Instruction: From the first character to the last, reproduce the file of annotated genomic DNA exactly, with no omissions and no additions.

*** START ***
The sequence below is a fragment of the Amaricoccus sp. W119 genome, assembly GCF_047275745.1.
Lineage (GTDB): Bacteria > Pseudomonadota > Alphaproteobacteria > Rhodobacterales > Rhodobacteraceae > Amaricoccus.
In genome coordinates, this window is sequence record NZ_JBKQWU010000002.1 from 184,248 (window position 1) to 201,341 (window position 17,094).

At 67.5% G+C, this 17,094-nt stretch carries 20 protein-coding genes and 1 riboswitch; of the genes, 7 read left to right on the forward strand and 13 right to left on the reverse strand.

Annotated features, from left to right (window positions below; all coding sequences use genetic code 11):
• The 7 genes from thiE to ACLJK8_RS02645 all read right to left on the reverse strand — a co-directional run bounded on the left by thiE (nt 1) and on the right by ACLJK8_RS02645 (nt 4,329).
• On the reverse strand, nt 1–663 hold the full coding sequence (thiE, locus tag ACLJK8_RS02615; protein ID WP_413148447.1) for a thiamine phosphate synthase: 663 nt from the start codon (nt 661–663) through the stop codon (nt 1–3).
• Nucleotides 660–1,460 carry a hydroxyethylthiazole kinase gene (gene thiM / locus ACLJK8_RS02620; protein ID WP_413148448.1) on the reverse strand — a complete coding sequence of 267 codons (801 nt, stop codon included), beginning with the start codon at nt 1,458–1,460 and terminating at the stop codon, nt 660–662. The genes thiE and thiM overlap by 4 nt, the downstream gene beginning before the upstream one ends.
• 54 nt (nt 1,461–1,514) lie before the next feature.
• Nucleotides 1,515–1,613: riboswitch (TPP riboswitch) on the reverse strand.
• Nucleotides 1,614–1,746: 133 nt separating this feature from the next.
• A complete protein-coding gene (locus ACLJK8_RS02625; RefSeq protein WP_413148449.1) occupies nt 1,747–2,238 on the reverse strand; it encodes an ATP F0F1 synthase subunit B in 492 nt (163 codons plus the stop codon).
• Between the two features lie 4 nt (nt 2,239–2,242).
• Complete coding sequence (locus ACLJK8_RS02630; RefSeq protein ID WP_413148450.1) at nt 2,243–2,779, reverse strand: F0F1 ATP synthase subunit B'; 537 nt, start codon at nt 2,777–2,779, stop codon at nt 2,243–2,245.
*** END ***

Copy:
The sequence below is a fragment of the Amaricoccus sp. W119 genome, assembly GCF_047275745.1.
Lineage (GTDB): Bacteria > Pseudomonadota > Alphaproteobacteria > Rhodobacterales > Rhodobacteraceae > Amaricoccus.
In genome coordinates, this window is sequence record NZ_JBKQWU010000002.1 from 184,248 (window position 1) to 201,341 (window position 17,094).

At 67.5% G+C, this 17,094-nt stretch carries 20 protein-coding genes and 1 riboswitch; of the genes, 7 read left to right on the forward strand and 13 right to left on the reverse strand.

Annotated features, from left to right (window positions below; all coding sequences use genetic code 11):
• The 7 genes from thiE to ACLJK8_RS02645 all read right to left on the reverse strand — a co-directional run bounded on the left by thiE (nt 1) and on the right by ACLJK8_RS02645 (nt 4,329).
• On the reverse strand, nt 1–663 hold the full coding sequence (thiE, locus tag ACLJK8_RS02615; protein ID WP_413148447.1) for a thiamine phosphate synthase: 663 nt from the start codon (nt 661–663) through the stop codon (nt 1–3).
• Nucleotides 660–1,460 carry a hydroxyethylthiazole kinase gene (gene thiM / locus ACLJK8_RS02620; protein ID WP_413148448.1) on the reverse strand — a complete coding sequence of 267 codons (801 nt, stop codon included), beginning with the start codon at nt 1,458–1,460 and terminating at the stop codon, nt 660–662. The genes thiE and thiM overlap by 4 nt, the downstream gene beginning before the upstream one ends.
• 54 nt (nt 1,461–1,514) lie before the next feature.
• Nucleotides 1,515–1,613: riboswitch (TPP riboswitch) on the reverse strand.
• Nucleotides 1,614–1,746: 133 nt separating this feature from the next.
• A complete protein-coding gene (locus ACLJK8_RS02625; RefSeq protein WP_413148449.1) occupies nt 1,747–2,238 on the reverse strand; it encodes an ATP F0F1 synthase subunit B in 492 nt (163 codons plus the stop codon).
• Between the two features lie 4 nt (nt 2,239–2,242).
• Complete coding sequence (locus ACLJK8_RS02630; RefSeq protein ID WP_413148450.1) at nt 2,243–2,779, reverse strand: F0F1 ATP synthase subunit B'; 537 nt, start codon at nt 2,777–2,779, stop codon at nt 2,243–2,245.